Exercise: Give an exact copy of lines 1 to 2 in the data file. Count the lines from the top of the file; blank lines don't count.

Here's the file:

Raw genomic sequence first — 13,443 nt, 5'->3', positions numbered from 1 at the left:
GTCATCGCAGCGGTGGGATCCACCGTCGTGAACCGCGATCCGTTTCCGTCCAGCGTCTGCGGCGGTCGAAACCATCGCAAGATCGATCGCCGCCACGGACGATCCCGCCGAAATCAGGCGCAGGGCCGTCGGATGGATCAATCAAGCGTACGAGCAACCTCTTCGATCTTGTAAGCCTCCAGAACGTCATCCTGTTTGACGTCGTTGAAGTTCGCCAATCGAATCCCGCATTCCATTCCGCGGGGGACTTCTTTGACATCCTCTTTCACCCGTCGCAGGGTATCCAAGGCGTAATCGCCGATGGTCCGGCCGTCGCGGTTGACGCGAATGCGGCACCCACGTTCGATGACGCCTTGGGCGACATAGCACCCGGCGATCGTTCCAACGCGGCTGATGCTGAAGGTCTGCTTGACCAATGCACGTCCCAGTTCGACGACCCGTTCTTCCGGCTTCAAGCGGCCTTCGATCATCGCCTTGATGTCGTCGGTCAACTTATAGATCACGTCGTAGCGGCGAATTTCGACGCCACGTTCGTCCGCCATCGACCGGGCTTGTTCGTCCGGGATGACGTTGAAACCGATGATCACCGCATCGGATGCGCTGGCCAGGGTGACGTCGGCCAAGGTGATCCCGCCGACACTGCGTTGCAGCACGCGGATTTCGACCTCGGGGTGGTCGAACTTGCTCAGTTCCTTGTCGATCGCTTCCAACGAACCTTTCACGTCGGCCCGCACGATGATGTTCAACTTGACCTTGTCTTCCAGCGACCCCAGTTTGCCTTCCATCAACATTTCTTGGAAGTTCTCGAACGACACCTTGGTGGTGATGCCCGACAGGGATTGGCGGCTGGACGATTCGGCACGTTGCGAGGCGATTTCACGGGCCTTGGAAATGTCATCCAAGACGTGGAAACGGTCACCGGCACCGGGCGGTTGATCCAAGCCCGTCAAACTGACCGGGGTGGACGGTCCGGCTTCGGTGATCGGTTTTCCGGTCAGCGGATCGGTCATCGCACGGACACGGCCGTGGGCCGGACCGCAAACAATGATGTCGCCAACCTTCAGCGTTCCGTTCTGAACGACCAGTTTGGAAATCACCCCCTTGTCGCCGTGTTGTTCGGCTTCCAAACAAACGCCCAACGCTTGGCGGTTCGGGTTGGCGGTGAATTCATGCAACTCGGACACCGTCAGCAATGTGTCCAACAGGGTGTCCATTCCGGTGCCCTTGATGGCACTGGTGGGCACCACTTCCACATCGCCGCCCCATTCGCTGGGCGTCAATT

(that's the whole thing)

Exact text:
Raw genomic sequence first — 13,443 nt, 5'->3', positions numbered from 1 at the left:
GTCATCGCAGCGGTGGGATCCACCGTCGTGAACCGCGATCCGTTTCCGTCCAGCGTCTGCGGCGGTCGAAACCATCGCAAGATCGATCGCCGCCACGGACGATCCCGCCGAAATCAGGCGCAGGGCCGTCGGATGGATCAATCAAGCGTACGAGCAACCTCTTCGATCTTGTAAGCCTCCAGAACGTCATCCTGTTTGACGTCGTTGAAGTTCGCCAATCGAATCCCGCATTCCATTCCGCGGGGGACTTCTTTGACATCCTCTTTCACCCGTCGCAGGGTATCCAAGGCGTAATCGCCGATGGTCCGGCCGTCGCGGTTGACGCGAATGCGGCACCCACGTTCGATGACGCCTTGGGCGACATAGCACCCGGCGATCGTTCCAACGCGGCTGATGCTGAAGGTCTGCTTGACCAATGCACGTCCCAGTTCGACGACCCGTTCTTCCGGCTTCAAGCGGCCTTCGATCATCGCCTTGATGTCGTCGGTCAACTTATAGATCACGTCGTAGCGGCGAATTTCGACGCCACGTTCGTCCGCCATCGACCGGGCTTGTTCGTCCGGGATGACGTTGAAACCGATGATCACCGCATCGGATGCGCTGGCCAGGGTGACGTCGGCCAAGGTGATCCCGCCGACACTGCGTTGCAGCACGCGGATTTCGACCTCGGGGTGGTCGAACTTGCTCAGTTCCTTGTCGATCGCTTCCAACGAACCTTTCACGTCGGCCCGCACGATGATGTTCAACTTGACCTTGTCTTCCAGCGACCCCAGTTTGCCTTCCATCAACATTTCTTGGAAGTTCTCGAACGACACCTTGGTGGTGATGCCCGACAGGGATTGGCGGCTGGACGATTCGGCACGTTGCGAGGCGATTTCACGGGCCTTGGAAATGTCATCCAAGACGTGGAAACGGTCACCGGCACCGGGCGGTTGATCCAAGCCCGTCAAACTGACCGGGGTGGACGGTCCGGCTTCGGTGATCGGTTTTCCGGTCAGCGGATCGGTCATCGCACGGACACGGCCGTGGGCCGGACCGCAAACAATGATGTCGCCAACCTTCAGCGTTCCGTTCTGAACGACCAGTTTGGAAATCACCCCCTTGTCGCCGTGTTGTTCGGCTTCCAAACAAACGCCCAACGCTTGGCGGTTCGGGTTGGCGGTGAATTCATGCAACTCGGACACCGTCAGCAATGTGTCCAACAGGGTGTCCATTCCGGTGCCCTTGATGGCACTGGTGGGCACCACTTCCACATCGCCGCCCCATTCGCTGGGCGTCAATT